Which ‘wrong thing’ does Trump regret?

Donald Trump, you may have heard, reshuffled his staff and began sending signals that he would be more presidential. That was not a few days ago – it was four months ago.

As the candidate closed in on the Republican nomination, Trump’s new national campaign chairman, Paul Manafort, assured Republican National Committee members that the billionaire had been playing a “part” and would soon adopt a more balanced “persona.”

The promised pivot did not happen, of course. Now Manafort is gone after another personnel shake-up, and Trump and his new staff are again signaling a pivot.

“Sometimes, in the heat of debate and speaking on a multitude of issues, you don’t choose the right words or you say the wrong thing,” Trump said Thursday. “I have done that, and . . . I do regret it, particularly where it may have caused personal pain.”

It’s unlikely Trump can suppress his instinct to bully and disparage over the remaining 80 days of the presidential campaign. It’s certain he would not do so over four years of a presidential term. His record to date leaves no doubt about his character – confirmed even Thursday, when he immediately undercut his supposed apology by adding, “Sometimes I can be too honest.”

Too honest about what?

Was it too honest to insist that “thousands” of Muslims in New Jersey celebrated the Sept. 11, 2001, attacks, even after fact-checkers debunked the claim? That President Barack Obama may not have been born in the United States? That the Obama administration wants to accept 200,000 under-vetted Syrian refugees? That Obama “founded ISIS” and Hillary Clinton was the “co-founder”?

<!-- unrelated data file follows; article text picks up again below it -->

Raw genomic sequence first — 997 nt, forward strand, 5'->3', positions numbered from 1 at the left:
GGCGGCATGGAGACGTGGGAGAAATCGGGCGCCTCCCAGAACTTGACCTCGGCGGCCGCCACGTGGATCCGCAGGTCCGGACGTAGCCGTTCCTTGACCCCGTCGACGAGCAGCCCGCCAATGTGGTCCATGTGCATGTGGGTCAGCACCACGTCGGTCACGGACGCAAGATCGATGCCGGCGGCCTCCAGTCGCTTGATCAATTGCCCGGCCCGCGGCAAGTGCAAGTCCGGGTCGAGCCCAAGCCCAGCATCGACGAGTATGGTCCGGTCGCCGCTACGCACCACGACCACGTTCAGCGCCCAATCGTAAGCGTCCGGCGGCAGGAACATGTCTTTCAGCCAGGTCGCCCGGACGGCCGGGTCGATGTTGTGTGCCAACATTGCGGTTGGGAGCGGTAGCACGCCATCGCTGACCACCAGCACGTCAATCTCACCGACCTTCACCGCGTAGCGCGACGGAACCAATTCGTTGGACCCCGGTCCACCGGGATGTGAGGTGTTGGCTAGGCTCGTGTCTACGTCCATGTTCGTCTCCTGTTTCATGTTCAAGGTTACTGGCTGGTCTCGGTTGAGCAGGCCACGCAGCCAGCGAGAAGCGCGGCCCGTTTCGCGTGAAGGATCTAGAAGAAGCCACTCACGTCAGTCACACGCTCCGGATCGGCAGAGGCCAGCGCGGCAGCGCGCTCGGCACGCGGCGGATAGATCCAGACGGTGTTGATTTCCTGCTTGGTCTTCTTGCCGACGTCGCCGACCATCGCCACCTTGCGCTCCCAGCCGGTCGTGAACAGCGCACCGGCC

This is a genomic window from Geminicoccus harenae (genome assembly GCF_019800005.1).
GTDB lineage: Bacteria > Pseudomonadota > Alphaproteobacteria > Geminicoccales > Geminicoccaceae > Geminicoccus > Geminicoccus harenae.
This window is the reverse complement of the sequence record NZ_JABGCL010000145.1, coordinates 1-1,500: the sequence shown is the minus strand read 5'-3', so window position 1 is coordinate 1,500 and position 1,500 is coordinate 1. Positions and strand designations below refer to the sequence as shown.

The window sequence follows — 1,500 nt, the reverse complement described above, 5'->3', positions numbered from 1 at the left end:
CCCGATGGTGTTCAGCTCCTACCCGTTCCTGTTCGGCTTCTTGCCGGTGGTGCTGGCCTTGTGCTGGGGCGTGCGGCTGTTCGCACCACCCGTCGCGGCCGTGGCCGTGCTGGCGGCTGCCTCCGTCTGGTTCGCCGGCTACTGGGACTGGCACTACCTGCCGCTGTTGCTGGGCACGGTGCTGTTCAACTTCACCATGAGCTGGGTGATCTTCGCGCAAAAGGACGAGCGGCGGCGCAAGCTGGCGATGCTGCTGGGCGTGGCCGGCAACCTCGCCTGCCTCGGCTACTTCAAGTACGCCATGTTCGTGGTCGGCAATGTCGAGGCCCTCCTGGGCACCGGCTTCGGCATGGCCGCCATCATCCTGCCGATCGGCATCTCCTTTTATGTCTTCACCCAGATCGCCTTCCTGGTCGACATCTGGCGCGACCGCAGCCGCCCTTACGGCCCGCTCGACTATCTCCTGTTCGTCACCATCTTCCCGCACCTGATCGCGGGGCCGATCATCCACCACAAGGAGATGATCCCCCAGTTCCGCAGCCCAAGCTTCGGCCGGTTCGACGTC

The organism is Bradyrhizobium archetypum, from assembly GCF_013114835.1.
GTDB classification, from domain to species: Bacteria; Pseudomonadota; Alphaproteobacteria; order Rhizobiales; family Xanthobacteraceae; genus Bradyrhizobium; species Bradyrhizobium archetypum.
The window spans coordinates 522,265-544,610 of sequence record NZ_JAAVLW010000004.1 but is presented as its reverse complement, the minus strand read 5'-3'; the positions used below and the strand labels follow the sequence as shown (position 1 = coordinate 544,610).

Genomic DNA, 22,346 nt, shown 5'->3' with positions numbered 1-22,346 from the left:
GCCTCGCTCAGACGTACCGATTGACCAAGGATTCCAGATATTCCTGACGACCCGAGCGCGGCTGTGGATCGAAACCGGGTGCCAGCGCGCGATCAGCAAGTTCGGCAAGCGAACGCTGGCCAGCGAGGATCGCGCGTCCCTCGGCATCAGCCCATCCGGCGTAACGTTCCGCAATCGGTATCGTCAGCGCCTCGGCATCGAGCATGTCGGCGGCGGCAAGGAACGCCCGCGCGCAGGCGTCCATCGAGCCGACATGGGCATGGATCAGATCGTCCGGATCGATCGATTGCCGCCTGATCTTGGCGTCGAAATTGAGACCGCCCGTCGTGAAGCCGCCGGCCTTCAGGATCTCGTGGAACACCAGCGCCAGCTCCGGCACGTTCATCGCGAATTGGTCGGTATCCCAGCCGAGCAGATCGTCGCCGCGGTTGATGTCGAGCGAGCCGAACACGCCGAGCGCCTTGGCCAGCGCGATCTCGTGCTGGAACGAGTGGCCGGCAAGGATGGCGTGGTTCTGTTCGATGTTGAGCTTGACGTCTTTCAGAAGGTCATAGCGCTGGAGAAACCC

Was it too honest to mock the physical disability of a reporter and then deny having done so?

Is it too honest for Trump to claim that he “can’t” release his tax returns when, in fact, he simply does not want to?

And which wrong statements does Trump regret? That a federal judge cannot oversee a fraud case against Trump because of that judge’s Mexican heritage? That Carly Fiorina would lose because she is not physically attractive, or that Fox News anchor Megyn Kelly may have asked him a hard question because she was menstruating? Does he regret his depictions of other women, recalled by Kelly, as “ ‘fat pigs,’ ‘dogs,’ ‘slobs’ and ‘disgusting animals.’ . . . You once told a contestant on ‘Celebrity Apprentice’ it would be a pretty picture to see her on her knees”?

Was it a “wrong thing” to say that Sen. John McCain, R-Arizona – who endured more than five years of torture in Vietnam, refusing early release in solidarity with fellow prisoners – is “not a war hero” because he was “captured”?

Was it wrong to insult a fallen war hero’s parents, Ghazala and Khizr Khan? To suggest that they and every other foreign-born Muslim should never have been allowed into the country because of their faith?

Was it a “wrong thing” to argue that the United States should torture suspected terrorists and kill their innocent children?

Is it honest to claim to be the law-and-order candidate when you have wished to see protesters punched and “carried out on a stretcher”? When you suggest the election is being “rigged” and that “Second Amendment people” may rise up if you lose?

Is it honest to spread bizarre conspiracy theories – that Sen. Ted Cruz’s father was involved in assassinating John F. Kennedy, that Clinton killed Vince Foster, that vaccines cause autism, that Antonin Scalia was murdered?

No pivot could undo the damage of this campaign or erase the bigotry and lies that have fueled it.